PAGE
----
Re: Why did Proto-Germanic break up?

From: tgpedersen
Message: 26669
Date: 2003-10-28

--- In, "Piotr Gasiorowski"
<piotr.gasiorowski@...> wrote:
> ----- Original Message -----
> From: "tgpedersen" <tgpedersen@...>
> To: <>
> Sent: Tuesday, October 28, 2003 10:39 AM
> Subject: [tied] Re: Why did Proto-Germanic break up?
> > > No, Torsten. "30%" is not OK here, there or anywhere. It just
> > > accurate and probably isn't even roughly correct.
> > >
> >
> > Alright then. What percentage is correct then, ballpark figure?
> You may do the counting and get your own figure, if it's so
important to
> you. Mine would be definitely lower than 30%.

It's not very important to me. I thought it was important to you,
based on your reaction.

>I suspect, however, that no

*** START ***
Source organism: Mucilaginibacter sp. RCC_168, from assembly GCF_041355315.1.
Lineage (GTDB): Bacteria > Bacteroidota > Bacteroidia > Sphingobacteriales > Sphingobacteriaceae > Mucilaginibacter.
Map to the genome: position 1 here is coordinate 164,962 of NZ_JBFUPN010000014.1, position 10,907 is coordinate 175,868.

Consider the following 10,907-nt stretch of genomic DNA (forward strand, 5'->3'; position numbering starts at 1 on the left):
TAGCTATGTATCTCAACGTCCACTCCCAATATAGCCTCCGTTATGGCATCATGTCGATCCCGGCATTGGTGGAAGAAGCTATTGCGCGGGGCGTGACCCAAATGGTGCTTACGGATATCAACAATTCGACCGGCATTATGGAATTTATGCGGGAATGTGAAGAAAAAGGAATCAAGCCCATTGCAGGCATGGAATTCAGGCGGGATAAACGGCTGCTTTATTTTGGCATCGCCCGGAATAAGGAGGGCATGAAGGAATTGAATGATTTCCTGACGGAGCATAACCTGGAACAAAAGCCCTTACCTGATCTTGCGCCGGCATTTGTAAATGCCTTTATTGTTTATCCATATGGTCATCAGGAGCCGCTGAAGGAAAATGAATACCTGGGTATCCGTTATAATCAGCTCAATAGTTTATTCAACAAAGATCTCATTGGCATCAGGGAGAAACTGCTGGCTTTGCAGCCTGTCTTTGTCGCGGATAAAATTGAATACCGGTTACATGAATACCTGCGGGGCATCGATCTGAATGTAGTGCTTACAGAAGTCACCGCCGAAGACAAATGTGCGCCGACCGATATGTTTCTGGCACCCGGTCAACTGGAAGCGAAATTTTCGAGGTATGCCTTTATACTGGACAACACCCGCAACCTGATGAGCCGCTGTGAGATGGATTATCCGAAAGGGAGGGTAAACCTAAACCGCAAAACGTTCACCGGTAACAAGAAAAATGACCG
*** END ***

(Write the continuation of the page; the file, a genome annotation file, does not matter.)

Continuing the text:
> two linguists would get the same figure; there are too many
borderline cases
> and the same root may be classified differently by different people
(all the
> more reason for caution). The question is really whether the
> statement is true: "Germanic has an unusually large proportion of
> roots". I don't think it's true. Germanic has got its more-or-less
> share of roots that are difficult to etymologise.

What is the "ordinary" percentage of difficult-to-etymologise roots
in an IE language then, ballpark figure? What do think of Rick
McAllister's now defunct list of non-IE roots in Germanic?